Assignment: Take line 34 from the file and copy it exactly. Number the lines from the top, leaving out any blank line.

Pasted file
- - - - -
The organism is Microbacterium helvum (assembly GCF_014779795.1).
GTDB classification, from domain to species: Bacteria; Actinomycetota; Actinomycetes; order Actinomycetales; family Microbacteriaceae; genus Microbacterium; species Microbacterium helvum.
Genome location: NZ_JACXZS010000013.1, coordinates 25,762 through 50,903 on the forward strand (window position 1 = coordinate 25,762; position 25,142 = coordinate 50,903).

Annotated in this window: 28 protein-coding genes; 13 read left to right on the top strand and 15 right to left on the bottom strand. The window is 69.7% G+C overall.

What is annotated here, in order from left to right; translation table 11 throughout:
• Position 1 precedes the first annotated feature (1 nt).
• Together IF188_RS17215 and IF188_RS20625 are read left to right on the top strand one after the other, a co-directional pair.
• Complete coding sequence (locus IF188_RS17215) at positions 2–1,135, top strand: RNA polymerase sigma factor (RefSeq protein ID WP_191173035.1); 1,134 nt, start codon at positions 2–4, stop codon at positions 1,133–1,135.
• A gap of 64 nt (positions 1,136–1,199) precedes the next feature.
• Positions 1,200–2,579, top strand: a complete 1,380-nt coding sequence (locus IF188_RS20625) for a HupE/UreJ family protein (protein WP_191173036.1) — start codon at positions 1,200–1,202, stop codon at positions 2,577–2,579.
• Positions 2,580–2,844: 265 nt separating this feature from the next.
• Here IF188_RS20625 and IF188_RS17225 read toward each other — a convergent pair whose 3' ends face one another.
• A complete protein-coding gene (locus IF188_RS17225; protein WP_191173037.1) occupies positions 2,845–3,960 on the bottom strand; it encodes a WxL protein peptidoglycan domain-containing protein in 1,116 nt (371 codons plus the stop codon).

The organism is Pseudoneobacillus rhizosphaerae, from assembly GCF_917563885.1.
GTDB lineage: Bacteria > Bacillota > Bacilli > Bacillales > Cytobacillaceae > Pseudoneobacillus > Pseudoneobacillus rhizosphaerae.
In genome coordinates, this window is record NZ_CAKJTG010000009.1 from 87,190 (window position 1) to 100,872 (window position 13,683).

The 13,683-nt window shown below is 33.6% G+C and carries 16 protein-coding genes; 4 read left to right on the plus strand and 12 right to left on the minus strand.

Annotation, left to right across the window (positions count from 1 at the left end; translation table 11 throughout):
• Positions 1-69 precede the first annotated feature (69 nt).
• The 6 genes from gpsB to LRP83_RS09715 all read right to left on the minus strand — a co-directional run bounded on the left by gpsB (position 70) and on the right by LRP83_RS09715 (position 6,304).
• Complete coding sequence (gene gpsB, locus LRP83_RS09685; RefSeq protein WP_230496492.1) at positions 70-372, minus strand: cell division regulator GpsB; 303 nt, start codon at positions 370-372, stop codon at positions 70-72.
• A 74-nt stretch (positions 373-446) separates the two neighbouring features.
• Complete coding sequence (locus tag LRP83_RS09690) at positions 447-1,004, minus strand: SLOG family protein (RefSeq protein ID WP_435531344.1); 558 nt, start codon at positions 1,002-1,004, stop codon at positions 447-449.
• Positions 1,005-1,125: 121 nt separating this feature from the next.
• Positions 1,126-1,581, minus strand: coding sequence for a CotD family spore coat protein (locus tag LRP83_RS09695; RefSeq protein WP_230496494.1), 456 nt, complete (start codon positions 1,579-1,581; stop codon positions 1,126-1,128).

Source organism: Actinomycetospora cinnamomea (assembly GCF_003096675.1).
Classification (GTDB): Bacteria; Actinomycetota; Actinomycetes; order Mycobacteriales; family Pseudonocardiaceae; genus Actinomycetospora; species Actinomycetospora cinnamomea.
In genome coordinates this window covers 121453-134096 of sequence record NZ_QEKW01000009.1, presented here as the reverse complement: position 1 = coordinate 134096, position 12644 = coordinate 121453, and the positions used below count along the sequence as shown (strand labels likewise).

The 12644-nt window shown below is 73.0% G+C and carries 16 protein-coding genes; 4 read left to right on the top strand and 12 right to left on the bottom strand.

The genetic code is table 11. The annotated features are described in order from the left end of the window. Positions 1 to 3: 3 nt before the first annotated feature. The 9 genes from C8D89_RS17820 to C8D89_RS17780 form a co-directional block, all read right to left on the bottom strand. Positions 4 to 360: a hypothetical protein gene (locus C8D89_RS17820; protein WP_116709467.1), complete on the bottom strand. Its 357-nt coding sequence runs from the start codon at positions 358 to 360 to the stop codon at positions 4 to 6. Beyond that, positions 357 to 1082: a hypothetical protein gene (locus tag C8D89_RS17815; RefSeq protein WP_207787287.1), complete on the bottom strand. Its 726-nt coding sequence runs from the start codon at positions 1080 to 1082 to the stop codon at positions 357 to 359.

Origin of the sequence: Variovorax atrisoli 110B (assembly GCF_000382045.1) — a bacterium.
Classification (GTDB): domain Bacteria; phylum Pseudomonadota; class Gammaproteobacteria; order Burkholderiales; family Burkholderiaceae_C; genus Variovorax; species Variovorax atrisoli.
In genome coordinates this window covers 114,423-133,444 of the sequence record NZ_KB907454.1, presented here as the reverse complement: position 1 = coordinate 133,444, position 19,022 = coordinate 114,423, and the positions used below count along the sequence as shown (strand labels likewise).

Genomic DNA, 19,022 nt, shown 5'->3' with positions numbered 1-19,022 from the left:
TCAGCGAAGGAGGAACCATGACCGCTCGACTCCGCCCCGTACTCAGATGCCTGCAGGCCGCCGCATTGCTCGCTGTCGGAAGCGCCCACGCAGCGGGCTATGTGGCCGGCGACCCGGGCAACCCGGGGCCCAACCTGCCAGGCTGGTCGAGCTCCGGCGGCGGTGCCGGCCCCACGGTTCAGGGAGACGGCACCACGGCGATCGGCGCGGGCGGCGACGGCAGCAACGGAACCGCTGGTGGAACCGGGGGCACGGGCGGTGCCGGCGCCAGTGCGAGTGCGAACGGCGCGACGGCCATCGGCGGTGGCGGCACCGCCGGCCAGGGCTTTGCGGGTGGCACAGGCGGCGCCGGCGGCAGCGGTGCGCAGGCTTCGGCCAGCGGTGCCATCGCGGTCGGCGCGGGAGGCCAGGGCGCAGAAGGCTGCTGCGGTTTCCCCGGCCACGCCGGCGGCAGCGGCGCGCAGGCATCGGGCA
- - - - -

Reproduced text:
Genomic DNA, 19,022 nt, shown 5'->3' with positions numbered 1-19,022 from the left: